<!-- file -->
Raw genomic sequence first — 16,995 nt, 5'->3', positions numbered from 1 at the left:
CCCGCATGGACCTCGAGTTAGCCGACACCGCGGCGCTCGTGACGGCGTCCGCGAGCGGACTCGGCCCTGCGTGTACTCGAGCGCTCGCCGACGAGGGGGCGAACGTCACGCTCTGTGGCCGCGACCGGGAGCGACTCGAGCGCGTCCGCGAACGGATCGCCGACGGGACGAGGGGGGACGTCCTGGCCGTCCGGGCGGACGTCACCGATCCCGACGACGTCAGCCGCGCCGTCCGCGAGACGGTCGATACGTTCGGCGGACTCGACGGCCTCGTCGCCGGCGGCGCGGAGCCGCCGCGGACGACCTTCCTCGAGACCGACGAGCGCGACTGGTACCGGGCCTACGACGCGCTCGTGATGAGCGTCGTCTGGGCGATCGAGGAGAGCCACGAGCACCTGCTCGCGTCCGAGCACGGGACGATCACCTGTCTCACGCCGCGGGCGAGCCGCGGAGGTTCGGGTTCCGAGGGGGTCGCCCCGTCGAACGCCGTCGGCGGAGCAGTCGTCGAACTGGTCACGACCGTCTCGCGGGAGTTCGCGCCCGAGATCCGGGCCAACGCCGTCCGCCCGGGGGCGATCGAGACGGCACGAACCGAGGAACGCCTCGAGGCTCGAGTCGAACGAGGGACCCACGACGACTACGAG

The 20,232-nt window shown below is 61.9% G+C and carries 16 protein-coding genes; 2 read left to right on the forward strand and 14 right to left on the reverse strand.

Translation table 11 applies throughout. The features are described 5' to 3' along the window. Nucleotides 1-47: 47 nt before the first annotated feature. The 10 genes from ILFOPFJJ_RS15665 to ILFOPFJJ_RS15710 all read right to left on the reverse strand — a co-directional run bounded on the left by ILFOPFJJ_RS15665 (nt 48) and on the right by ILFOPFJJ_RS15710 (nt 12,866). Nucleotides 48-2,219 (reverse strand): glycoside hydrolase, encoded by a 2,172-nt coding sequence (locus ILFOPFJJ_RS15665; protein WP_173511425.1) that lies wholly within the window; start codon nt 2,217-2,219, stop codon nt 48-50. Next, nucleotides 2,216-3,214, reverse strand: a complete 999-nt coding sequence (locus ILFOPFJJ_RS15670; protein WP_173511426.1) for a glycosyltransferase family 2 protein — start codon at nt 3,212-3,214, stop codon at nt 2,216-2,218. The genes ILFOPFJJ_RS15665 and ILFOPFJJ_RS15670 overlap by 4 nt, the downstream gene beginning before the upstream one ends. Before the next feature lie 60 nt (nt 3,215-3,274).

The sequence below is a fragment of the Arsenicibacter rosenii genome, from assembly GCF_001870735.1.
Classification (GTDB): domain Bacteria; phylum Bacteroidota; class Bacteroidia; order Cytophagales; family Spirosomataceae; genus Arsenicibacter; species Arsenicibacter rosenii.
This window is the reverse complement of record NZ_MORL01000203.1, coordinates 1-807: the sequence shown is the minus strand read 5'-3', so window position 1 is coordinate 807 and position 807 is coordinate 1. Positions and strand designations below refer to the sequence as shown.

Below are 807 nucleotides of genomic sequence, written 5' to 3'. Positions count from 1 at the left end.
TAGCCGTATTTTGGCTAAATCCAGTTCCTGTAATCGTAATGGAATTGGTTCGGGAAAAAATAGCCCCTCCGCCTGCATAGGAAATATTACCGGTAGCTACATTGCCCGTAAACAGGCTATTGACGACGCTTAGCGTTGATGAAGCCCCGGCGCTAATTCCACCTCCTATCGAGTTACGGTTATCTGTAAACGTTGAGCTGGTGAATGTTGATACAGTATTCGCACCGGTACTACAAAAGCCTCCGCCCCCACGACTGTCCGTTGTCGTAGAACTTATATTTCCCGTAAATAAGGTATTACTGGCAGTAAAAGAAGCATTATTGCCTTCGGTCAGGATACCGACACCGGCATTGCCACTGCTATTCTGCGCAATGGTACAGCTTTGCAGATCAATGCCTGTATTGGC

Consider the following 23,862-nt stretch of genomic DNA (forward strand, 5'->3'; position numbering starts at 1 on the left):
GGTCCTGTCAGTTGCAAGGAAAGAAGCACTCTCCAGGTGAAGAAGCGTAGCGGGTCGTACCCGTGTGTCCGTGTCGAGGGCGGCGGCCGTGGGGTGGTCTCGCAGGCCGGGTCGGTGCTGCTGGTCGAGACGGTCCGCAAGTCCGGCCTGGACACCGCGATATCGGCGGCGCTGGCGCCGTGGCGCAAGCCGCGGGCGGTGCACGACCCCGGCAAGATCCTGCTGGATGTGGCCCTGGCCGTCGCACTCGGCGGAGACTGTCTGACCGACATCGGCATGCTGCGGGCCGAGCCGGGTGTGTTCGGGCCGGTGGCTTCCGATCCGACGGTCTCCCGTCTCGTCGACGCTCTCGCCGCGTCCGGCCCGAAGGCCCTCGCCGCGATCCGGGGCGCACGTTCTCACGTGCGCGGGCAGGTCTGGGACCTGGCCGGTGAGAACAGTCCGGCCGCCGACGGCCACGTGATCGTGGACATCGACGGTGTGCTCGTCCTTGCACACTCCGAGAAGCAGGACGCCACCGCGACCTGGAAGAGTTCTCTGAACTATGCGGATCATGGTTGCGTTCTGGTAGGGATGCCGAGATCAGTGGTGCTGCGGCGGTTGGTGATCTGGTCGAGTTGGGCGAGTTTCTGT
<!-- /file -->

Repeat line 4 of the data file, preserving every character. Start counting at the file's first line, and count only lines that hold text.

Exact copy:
Translation table 11 applies throughout. The features are described 5' to 3' along the window. Nucleotides 1-47: 47 nt before the first annotated feature. The 10 genes from ILFOPFJJ_RS15665 to ILFOPFJJ_RS15710 all read right to left on the reverse strand — a co-directional run bounded on the left by ILFOPFJJ_RS15665 (nt 48) and on the right by ILFOPFJJ_RS15710 (nt 12,866). Nucleotides 48-2,219 (reverse strand): glycoside hydrolase, encoded by a 2,172-nt coding sequence (locus ILFOPFJJ_RS15665; protein WP_173511425.1) that lies wholly within the window; start codon nt 2,217-2,219, stop codon nt 48-50. Next, nucleotides 2,216-3,214, reverse strand: a complete 999-nt coding sequence (locus ILFOPFJJ_RS15670; protein WP_173511426.1) for a glycosyltransferase family 2 protein — start codon at nt 3,212-3,214, stop codon at nt 2,216-2,218. The genes ILFOPFJJ_RS15665 and ILFOPFJJ_RS15670 overlap by 4 nt, the downstream gene beginning before the upstream one ends. Before the next feature lie 60 nt (nt 3,215-3,274).